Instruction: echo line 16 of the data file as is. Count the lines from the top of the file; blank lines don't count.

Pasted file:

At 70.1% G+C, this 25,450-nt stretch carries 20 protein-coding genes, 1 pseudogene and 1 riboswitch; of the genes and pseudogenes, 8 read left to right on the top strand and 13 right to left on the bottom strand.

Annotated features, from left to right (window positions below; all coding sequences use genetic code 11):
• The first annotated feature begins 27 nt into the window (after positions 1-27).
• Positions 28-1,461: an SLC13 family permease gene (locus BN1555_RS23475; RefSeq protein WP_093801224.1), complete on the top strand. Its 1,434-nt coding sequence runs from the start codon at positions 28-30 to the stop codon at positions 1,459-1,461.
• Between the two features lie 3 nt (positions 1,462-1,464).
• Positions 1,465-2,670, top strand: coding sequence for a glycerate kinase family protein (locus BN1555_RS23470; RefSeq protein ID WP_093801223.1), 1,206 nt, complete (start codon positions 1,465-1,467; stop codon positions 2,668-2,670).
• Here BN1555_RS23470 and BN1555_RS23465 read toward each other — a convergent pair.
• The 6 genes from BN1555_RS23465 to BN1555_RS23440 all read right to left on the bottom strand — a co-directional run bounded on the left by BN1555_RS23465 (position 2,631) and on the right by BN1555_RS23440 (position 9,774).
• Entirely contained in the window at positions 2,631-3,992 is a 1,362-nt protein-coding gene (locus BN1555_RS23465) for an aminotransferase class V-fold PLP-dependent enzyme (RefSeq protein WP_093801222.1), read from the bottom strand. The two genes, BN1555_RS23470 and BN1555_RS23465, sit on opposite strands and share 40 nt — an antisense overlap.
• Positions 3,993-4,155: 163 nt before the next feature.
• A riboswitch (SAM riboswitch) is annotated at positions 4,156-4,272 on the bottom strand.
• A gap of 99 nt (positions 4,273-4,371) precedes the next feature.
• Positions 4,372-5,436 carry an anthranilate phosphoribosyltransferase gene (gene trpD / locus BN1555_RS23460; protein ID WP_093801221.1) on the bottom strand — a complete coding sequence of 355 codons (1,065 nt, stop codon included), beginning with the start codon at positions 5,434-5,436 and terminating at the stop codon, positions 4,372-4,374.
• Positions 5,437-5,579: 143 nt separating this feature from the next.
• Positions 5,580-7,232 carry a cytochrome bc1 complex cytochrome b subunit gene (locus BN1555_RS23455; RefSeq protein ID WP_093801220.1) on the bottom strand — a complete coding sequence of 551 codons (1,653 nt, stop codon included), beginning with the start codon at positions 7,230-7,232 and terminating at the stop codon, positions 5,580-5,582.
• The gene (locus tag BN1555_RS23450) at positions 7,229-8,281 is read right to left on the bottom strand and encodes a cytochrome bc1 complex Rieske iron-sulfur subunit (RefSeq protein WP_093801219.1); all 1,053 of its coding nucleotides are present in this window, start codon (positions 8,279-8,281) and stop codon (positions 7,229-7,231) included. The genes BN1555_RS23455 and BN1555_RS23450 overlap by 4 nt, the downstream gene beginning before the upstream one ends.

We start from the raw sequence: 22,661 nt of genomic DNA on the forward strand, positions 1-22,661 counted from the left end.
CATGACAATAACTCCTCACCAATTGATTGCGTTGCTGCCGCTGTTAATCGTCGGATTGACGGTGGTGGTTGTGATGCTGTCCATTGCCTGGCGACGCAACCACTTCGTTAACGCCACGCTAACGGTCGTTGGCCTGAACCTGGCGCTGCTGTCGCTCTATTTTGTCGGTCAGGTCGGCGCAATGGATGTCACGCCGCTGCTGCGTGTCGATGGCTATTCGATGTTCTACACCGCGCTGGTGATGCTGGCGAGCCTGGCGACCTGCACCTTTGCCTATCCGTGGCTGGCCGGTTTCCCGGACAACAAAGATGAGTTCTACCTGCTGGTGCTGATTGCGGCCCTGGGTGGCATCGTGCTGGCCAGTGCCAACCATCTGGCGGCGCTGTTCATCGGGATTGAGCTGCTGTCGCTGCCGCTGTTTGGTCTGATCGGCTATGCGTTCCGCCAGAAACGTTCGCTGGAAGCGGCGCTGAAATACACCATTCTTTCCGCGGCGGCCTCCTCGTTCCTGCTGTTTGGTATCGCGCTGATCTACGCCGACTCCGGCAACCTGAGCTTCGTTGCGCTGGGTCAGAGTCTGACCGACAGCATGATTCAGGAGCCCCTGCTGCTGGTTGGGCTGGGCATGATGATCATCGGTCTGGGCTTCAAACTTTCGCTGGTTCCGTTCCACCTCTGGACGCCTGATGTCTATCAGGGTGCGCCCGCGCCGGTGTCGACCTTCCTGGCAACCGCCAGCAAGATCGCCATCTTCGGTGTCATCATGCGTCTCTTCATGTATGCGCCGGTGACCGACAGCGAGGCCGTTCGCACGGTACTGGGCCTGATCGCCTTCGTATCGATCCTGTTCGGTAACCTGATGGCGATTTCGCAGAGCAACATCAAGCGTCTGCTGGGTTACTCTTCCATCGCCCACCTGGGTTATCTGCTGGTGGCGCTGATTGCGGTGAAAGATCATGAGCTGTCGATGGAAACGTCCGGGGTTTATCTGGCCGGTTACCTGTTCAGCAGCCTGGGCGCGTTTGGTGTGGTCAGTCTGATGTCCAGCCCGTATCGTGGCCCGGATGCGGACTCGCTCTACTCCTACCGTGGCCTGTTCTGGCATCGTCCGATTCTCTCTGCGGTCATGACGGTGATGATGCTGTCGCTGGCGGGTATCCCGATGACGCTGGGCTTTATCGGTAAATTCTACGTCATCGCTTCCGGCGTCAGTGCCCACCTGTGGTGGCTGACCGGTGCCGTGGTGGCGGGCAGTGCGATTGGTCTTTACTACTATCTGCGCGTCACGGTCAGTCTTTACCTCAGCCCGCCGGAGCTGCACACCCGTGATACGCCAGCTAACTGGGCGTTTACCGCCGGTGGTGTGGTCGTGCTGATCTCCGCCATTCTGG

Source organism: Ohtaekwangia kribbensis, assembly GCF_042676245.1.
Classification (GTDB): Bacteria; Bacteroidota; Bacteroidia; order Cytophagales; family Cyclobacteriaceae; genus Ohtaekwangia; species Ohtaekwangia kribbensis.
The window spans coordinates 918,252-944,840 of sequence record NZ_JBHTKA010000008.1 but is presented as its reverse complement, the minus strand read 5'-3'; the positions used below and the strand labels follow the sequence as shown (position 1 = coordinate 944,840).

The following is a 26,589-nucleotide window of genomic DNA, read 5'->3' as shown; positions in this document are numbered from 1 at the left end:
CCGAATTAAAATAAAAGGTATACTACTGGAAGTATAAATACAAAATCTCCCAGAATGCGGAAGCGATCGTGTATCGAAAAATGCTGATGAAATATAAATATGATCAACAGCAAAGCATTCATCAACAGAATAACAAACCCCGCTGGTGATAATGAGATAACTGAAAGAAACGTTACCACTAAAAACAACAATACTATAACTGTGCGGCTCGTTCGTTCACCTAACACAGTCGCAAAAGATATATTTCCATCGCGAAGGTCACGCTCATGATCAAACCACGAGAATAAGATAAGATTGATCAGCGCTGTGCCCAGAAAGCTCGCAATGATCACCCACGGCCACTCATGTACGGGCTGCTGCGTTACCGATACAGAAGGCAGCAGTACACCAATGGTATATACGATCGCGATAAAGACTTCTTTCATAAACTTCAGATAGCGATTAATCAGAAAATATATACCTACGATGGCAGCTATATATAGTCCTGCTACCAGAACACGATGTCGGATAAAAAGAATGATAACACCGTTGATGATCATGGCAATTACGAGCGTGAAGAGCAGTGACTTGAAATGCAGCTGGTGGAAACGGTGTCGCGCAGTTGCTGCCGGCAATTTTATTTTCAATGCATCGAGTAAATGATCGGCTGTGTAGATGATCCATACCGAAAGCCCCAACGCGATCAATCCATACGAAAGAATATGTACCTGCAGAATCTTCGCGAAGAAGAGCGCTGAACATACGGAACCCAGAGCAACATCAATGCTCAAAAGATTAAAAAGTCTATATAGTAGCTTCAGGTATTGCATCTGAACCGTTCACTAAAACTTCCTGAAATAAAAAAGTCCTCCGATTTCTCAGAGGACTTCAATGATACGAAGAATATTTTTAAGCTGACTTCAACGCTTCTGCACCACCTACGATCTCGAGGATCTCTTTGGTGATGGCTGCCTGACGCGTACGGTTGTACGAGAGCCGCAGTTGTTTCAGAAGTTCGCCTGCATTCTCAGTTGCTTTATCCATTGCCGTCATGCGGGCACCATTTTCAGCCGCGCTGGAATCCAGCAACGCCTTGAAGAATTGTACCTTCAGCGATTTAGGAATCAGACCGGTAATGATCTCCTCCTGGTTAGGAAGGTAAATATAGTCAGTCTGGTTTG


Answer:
• The gene (locus tag BN1555_RS23450) at positions 7,229-8,281 is read right to left on the bottom strand and encodes a cytochrome bc1 complex Rieske iron-sulfur subunit (RefSeq protein WP_093801219.1); all 1,053 of its coding nucleotides are present in this window, start codon (positions 8,279-8,281) and stop codon (positions 7,229-7,231) included. The genes BN1555_RS23455 and BN1555_RS23450 overlap by 4 nt, the downstream gene beginning before the upstream one ends.